Avior (VIO) also plans to reposition itself as an international carrier operating only 737-400s, while retaining its regional Fokker F 50 operation in Venezuela. (VIO)'s other airplanes, which include additional 737-200s, will be gradually transferred to (RAVSA) with two due to move this year and three others during the course of 2015.
Prior to the acquisition, (RAVSA) had suspended operations after it failed to secure adequate foreign currency to service its insurance premiums.
Avior Airlines (VIO) operates 15 airplanes and serves 5 countries, 13 destinations, 20 routes and 30 daily flights.
July 2014: 737-401 (23989, YV3011), ex-(N422US).
August 2014: Avior Airlines (VIO) will switch its Ecuadorian operations from Guayaquil to Manta with effect from August 28. The flights will operate 3x-weekly from Barcelona José Antonio Anzoategui on-board a 737-400, schedule data shows.
Using a fleet of 3 737-200s and 2-737-400s, Avior (VIO) also offers extensive domestic coverage of Venezuela, alongside flights to the USA, Aruba, Curaçao, and Panama.
July 2015: News Item A-1:
Avior (VIO) is purchasing 12 used planes to offer new international routes from the South American nation, where foreign carriers have slashed flights due to currency controls.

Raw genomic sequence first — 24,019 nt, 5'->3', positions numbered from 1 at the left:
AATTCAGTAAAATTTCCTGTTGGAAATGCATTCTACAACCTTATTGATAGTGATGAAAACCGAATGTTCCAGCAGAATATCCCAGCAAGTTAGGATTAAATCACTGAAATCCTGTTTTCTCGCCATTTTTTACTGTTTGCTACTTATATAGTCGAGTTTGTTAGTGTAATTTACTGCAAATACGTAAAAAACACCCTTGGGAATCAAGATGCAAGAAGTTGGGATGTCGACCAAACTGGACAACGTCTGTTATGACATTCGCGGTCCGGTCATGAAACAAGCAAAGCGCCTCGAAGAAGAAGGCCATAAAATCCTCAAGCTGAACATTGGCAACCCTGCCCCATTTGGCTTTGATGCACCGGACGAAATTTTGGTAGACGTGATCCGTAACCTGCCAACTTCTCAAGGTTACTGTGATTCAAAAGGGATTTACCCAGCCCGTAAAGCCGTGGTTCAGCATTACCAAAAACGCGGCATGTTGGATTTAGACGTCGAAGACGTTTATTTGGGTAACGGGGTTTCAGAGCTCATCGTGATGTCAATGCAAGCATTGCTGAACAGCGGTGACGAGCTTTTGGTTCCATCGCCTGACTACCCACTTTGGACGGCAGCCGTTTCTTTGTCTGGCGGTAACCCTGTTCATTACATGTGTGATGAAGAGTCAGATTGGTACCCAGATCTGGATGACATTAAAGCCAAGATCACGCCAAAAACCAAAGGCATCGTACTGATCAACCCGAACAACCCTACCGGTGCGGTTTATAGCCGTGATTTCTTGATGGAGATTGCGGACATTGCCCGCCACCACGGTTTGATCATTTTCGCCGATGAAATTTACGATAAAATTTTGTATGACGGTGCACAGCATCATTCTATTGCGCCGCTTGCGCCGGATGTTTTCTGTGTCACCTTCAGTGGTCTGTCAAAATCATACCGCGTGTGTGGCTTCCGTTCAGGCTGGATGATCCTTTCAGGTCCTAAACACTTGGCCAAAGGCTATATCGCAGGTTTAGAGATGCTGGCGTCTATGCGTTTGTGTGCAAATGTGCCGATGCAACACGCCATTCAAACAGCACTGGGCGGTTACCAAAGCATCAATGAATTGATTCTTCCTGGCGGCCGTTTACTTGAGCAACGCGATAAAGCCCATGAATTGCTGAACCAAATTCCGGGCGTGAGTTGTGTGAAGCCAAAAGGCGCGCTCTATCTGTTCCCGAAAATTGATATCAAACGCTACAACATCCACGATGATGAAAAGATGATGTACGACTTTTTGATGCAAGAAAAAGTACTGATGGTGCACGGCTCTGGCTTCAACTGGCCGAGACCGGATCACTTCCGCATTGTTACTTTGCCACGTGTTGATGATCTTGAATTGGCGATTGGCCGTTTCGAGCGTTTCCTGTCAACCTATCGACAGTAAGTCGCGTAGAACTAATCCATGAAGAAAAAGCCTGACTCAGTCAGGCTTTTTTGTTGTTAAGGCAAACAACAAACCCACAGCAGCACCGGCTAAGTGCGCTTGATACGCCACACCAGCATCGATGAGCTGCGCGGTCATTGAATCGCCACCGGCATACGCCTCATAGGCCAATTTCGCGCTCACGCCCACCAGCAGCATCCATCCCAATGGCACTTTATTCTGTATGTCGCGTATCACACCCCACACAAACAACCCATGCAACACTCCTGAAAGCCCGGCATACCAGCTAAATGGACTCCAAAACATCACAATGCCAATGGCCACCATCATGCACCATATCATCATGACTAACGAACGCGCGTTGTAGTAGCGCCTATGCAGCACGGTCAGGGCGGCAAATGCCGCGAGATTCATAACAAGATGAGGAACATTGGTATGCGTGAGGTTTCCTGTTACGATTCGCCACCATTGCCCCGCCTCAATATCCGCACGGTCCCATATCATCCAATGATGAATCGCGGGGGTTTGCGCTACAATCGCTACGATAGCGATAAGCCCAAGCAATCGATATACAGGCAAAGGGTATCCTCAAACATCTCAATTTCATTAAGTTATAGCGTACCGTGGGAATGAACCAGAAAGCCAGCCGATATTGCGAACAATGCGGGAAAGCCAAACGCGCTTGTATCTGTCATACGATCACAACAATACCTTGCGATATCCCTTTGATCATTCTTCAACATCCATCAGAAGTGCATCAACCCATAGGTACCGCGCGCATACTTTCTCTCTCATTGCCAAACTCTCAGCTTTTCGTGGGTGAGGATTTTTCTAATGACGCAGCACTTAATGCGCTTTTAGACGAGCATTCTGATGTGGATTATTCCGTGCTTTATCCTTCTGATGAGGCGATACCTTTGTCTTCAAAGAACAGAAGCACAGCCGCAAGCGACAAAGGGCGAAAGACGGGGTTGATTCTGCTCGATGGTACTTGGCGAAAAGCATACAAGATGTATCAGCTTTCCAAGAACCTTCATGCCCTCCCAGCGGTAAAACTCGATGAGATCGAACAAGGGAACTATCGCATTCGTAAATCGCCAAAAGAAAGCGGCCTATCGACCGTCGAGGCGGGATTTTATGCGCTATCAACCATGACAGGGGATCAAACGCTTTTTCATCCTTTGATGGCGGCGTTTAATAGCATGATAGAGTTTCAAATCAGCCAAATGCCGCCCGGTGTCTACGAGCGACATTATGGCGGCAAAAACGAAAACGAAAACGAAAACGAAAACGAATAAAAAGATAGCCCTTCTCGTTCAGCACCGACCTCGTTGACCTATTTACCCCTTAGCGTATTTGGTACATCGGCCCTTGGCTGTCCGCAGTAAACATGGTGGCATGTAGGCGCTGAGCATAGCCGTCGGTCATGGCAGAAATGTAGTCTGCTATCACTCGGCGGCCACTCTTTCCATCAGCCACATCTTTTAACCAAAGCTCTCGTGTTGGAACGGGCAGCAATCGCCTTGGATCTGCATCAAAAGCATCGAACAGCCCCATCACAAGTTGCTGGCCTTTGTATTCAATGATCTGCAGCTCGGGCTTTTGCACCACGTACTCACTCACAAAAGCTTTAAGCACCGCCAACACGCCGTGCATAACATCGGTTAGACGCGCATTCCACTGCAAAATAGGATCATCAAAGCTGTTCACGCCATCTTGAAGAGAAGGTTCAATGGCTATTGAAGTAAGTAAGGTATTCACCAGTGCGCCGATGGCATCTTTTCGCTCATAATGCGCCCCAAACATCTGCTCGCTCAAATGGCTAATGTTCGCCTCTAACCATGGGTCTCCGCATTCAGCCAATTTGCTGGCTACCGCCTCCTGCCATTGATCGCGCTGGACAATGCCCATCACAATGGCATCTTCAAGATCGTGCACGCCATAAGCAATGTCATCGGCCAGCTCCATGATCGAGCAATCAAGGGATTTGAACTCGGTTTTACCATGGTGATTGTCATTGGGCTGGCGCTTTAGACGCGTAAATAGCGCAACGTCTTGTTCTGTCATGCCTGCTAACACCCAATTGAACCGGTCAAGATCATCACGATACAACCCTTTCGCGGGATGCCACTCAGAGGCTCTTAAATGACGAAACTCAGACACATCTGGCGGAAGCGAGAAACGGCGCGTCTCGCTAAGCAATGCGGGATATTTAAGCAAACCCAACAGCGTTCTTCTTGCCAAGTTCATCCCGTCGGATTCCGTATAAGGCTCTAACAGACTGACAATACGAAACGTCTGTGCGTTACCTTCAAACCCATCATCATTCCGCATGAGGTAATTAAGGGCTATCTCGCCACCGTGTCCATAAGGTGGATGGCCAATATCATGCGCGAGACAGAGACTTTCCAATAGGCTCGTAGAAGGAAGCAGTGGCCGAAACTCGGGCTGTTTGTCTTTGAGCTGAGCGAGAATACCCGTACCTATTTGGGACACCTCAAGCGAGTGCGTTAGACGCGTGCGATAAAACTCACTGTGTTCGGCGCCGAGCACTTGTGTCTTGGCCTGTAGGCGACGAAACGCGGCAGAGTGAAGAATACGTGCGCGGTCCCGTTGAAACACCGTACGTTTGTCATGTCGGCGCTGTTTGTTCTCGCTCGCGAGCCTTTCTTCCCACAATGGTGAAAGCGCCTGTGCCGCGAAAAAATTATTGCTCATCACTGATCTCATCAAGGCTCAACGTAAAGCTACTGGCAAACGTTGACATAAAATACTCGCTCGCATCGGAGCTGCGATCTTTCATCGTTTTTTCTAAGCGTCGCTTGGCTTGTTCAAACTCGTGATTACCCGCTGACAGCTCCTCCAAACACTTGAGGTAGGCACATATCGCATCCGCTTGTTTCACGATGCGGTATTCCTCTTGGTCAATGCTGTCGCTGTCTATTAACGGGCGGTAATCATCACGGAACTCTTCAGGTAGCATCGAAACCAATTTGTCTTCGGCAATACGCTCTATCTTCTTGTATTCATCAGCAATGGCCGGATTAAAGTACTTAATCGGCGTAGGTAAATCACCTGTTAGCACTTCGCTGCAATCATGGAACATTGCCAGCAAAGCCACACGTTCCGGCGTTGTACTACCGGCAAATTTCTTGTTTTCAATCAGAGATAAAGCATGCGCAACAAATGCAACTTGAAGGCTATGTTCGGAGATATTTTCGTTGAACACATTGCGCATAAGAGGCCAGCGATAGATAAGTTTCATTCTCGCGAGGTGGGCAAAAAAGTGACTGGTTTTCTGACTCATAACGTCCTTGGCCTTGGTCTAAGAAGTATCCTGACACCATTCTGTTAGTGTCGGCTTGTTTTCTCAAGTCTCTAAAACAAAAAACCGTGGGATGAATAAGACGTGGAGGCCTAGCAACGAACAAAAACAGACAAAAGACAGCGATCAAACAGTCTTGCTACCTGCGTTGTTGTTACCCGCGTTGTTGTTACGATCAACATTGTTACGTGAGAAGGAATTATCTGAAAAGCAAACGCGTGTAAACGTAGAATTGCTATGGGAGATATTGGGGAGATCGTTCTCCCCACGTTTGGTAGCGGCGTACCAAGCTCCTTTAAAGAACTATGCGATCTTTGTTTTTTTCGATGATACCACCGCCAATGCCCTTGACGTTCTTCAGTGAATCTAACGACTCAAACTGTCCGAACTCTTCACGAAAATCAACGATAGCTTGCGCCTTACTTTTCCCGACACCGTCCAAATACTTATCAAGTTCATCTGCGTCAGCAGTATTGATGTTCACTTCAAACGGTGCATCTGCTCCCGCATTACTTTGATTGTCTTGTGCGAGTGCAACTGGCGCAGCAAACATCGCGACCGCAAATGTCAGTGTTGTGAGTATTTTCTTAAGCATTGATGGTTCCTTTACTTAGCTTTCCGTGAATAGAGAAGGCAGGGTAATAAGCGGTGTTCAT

Avior (VIO) President, Jorge Anez said in an interview that (VIO) was purchasing 6 planes from Airbus (EDS) and 6 from Boeing (TBC) for a total of about US$150 million.
With its expanded fleet, (VIO) plans to add routes to Peru, Uruguay, and Spain, its 1st European destination.
Airlines have about US$3.7 billion from ticket sales trapped in Venezuela because of the country's 12-year-old currency control system, the International Air Transport Association (IATA) said in June. International carriers have slashed flights to the socialist-run country, while they try to repatriate the funds.
"As a consequence of the circumstances, there are companies that have freed up space, and we're taking advantage of this opportunity," Anez, a 52-year-old helicopter pilot (FC), said in his office in the capital city of Caracas.